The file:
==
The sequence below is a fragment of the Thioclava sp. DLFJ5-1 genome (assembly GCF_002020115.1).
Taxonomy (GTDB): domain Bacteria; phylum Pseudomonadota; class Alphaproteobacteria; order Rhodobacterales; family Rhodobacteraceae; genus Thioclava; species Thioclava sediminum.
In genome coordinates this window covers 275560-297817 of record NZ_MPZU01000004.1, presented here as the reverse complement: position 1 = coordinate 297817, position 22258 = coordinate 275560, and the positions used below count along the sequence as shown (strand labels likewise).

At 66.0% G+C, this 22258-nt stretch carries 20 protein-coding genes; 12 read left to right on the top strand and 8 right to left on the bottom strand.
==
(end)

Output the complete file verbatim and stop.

The sequence below is a fragment of the Thioclava sp. DLFJ5-1 genome (assembly GCF_002020115.1).
Taxonomy (GTDB): domain Bacteria; phylum Pseudomonadota; class Alphaproteobacteria; order Rhodobacterales; family Rhodobacteraceae; genus Thioclava; species Thioclava sediminum.
In genome coordinates this window covers 275560-297817 of record NZ_MPZU01000004.1, presented here as the reverse complement: position 1 = coordinate 297817, position 22258 = coordinate 275560, and the positions used below count along the sequence as shown (strand labels likewise).

At 66.0% G+C, this 22258-nt stretch carries 20 protein-coding genes; 12 read left to right on the top strand and 8 right to left on the bottom strand.